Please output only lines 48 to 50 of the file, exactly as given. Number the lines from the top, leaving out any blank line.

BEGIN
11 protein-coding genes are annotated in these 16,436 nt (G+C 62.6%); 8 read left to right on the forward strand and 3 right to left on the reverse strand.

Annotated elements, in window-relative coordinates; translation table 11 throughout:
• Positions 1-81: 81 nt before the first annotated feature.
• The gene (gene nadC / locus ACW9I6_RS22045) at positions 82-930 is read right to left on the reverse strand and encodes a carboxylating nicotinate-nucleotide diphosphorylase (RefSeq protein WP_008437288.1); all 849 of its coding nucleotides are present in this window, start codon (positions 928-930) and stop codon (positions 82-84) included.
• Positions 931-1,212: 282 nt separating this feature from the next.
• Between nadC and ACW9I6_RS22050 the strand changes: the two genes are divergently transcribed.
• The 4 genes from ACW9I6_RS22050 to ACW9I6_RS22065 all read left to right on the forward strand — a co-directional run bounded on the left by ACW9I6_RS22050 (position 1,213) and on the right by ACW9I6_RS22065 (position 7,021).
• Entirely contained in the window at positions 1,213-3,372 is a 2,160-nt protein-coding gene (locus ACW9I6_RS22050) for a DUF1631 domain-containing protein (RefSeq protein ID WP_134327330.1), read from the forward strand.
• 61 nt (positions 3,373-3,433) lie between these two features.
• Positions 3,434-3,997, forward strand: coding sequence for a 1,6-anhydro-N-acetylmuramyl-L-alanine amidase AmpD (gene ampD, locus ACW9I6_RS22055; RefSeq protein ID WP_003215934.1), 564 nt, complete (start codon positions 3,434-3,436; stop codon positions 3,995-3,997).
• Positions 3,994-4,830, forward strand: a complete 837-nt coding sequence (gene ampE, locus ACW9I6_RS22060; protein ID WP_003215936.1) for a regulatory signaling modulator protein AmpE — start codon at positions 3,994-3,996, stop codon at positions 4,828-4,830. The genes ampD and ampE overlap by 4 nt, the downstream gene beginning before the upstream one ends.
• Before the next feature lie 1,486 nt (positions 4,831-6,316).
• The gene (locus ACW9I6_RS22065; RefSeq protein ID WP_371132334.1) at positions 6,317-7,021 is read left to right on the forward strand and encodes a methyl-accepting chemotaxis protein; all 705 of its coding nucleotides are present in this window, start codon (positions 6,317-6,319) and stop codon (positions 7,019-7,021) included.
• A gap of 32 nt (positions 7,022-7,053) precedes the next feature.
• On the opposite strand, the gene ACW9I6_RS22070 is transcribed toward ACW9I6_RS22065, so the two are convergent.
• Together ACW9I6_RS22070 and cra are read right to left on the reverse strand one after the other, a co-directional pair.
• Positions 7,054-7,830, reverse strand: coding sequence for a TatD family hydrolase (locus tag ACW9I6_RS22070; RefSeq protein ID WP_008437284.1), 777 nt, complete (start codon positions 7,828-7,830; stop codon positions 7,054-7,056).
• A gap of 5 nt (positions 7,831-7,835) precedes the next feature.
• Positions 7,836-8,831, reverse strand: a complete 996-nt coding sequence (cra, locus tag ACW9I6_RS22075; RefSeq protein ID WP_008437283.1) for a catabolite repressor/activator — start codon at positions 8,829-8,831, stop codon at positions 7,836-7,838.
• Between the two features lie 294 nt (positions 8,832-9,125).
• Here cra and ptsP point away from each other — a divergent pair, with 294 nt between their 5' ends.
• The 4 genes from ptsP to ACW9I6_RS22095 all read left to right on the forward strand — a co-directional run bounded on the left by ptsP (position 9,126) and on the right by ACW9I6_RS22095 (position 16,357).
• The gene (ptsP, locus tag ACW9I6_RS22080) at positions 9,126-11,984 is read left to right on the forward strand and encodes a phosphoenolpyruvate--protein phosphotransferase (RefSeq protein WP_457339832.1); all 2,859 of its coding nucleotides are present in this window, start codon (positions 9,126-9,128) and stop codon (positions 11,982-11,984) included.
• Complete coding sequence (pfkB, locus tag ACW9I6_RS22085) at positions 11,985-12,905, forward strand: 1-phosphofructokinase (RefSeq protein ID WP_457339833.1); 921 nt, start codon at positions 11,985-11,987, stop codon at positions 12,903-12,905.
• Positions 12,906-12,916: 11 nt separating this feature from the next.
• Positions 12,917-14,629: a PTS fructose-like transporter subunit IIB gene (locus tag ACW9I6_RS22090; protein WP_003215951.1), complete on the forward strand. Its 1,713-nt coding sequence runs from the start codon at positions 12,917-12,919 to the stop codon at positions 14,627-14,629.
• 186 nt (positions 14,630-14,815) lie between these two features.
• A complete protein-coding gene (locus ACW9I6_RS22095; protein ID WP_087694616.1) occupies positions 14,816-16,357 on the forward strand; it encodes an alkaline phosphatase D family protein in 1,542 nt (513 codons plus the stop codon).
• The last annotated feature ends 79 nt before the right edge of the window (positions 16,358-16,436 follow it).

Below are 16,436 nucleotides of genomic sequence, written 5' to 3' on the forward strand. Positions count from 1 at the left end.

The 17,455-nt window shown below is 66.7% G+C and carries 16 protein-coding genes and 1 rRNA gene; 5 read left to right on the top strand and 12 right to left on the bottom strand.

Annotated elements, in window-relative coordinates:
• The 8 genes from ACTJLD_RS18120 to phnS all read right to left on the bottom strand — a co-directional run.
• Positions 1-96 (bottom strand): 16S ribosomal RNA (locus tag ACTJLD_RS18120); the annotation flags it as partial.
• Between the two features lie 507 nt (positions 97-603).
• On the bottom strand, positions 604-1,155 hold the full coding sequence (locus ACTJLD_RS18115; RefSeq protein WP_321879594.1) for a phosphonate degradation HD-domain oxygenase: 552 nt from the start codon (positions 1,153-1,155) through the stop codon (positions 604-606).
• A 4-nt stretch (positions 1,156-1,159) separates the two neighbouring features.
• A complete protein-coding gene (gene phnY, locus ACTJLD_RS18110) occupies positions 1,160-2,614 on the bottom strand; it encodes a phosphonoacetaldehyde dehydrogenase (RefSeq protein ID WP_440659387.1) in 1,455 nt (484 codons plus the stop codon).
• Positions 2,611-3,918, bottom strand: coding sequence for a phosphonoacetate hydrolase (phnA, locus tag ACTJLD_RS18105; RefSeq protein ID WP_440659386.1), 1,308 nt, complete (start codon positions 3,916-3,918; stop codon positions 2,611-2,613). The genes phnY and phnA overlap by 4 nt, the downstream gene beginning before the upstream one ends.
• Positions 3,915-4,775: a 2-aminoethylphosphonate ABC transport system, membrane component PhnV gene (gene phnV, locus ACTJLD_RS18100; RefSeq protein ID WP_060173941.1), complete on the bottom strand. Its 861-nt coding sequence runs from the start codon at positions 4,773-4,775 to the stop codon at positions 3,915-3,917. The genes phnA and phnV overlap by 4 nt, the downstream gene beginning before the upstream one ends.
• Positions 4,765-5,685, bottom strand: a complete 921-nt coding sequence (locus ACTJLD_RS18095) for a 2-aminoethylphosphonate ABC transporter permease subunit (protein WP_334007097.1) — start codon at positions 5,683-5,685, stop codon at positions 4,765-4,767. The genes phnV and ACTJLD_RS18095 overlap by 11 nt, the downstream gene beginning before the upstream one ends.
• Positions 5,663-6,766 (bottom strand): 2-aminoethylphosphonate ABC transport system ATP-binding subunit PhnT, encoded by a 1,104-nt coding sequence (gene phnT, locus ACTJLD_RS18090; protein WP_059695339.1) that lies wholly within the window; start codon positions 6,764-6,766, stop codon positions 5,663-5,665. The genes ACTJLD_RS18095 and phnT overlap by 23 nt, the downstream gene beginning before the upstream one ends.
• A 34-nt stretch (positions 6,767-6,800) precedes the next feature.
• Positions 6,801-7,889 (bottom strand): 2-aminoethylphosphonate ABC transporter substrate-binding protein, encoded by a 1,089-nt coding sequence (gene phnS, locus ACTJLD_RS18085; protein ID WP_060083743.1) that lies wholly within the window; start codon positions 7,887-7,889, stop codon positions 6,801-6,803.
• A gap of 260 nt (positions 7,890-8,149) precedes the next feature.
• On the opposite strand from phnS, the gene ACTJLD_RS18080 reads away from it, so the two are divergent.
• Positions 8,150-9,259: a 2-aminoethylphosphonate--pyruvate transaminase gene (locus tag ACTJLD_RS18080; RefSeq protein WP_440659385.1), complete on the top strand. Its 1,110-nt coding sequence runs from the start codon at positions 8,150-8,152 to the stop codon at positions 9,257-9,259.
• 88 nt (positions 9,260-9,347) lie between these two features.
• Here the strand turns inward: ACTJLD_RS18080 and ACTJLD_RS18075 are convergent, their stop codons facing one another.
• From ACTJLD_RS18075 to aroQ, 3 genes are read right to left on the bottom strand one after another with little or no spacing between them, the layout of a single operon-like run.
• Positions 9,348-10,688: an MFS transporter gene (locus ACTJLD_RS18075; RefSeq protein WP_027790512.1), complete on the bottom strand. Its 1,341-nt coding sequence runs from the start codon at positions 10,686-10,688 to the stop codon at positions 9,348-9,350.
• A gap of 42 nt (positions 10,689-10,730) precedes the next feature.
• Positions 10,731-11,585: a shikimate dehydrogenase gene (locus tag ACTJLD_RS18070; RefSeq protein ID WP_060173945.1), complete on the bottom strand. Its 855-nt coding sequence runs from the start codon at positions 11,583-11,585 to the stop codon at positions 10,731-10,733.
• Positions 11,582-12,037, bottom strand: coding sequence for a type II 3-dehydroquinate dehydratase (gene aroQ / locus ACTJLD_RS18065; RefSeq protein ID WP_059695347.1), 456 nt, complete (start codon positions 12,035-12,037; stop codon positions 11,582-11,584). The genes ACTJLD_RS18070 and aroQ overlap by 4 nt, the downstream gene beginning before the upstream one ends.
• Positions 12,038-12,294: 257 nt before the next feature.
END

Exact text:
• 88 nt (positions 9,260-9,347) lie between these two features.
• Here the strand turns inward: ACTJLD_RS18080 and ACTJLD_RS18075 are convergent, their stop codons facing one another.
• From ACTJLD_RS18075 to aroQ, 3 genes are read right to left on the bottom strand one after another with little or no spacing between them, the layout of a single operon-like run.